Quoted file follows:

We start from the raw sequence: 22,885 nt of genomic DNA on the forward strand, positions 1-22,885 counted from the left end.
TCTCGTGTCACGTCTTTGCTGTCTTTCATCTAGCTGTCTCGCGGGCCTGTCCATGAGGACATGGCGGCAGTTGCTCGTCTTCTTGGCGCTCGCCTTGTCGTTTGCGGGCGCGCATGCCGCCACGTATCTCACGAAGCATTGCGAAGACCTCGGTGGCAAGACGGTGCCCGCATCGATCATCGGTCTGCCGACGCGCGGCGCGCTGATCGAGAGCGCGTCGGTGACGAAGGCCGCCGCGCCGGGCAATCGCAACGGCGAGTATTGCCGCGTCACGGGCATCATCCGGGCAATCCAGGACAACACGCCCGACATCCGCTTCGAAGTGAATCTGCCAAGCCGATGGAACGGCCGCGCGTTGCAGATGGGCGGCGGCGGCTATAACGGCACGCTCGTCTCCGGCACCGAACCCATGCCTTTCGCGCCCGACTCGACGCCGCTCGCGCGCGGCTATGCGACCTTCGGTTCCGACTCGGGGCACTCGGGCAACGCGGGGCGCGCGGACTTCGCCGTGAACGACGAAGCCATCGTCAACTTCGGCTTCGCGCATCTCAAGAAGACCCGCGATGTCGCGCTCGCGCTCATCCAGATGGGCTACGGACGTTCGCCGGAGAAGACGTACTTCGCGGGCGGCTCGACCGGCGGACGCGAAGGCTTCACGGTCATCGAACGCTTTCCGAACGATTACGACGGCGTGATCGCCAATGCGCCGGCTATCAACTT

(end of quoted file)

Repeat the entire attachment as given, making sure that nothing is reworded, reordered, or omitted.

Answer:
We start from the raw sequence: 22,885 nt of genomic DNA on the forward strand, positions 1-22,885 counted from the left end.
TCTCGTGTCACGTCTTTGCTGTCTTTCATCTAGCTGTCTCGCGGGCCTGTCCATGAGGACATGGCGGCAGTTGCTCGTCTTCTTGGCGCTCGCCTTGTCGTTTGCGGGCGCGCATGCCGCCACGTATCTCACGAAGCATTGCGAAGACCTCGGTGGCAAGACGGTGCCCGCATCGATCATCGGTCTGCCGACGCGCGGCGCGCTGATCGAGAGCGCGTCGGTGACGAAGGCCGCCGCGCCGGGCAATCGCAACGGCGAGTATTGCCGCGTCACGGGCATCATCCGGGCAATCCAGGACAACACGCCCGACATCCGCTTCGAAGTGAATCTGCCAAGCCGATGGAACGGCCGCGCGTTGCAGATGGGCGGCGGCGGCTATAACGGCACGCTCGTCTCCGGCACCGAACCCATGCCTTTCGCGCCCGACTCGACGCCGCTCGCGCGCGGCTATGCGACCTTCGGTTCCGACTCGGGGCACTCGGGCAACGCGGGGCGCGCGGACTTCGCCGTGAACGACGAAGCCATCGTCAACTTCGGCTTCGCGCATCTCAAGAAGACCCGCGATGTCGCGCTCGCGCTCATCCAGATGGGCTACGGACGTTCGCCGGAGAAGACGTACTTCGCGGGCGGCTCGACCGGCGGACGCGAAGGCTTCACGGTCATCGAACGCTTTCCGAACGATTACGACGGCGTGATCGCCAATGCGCCGGCTATCAACTT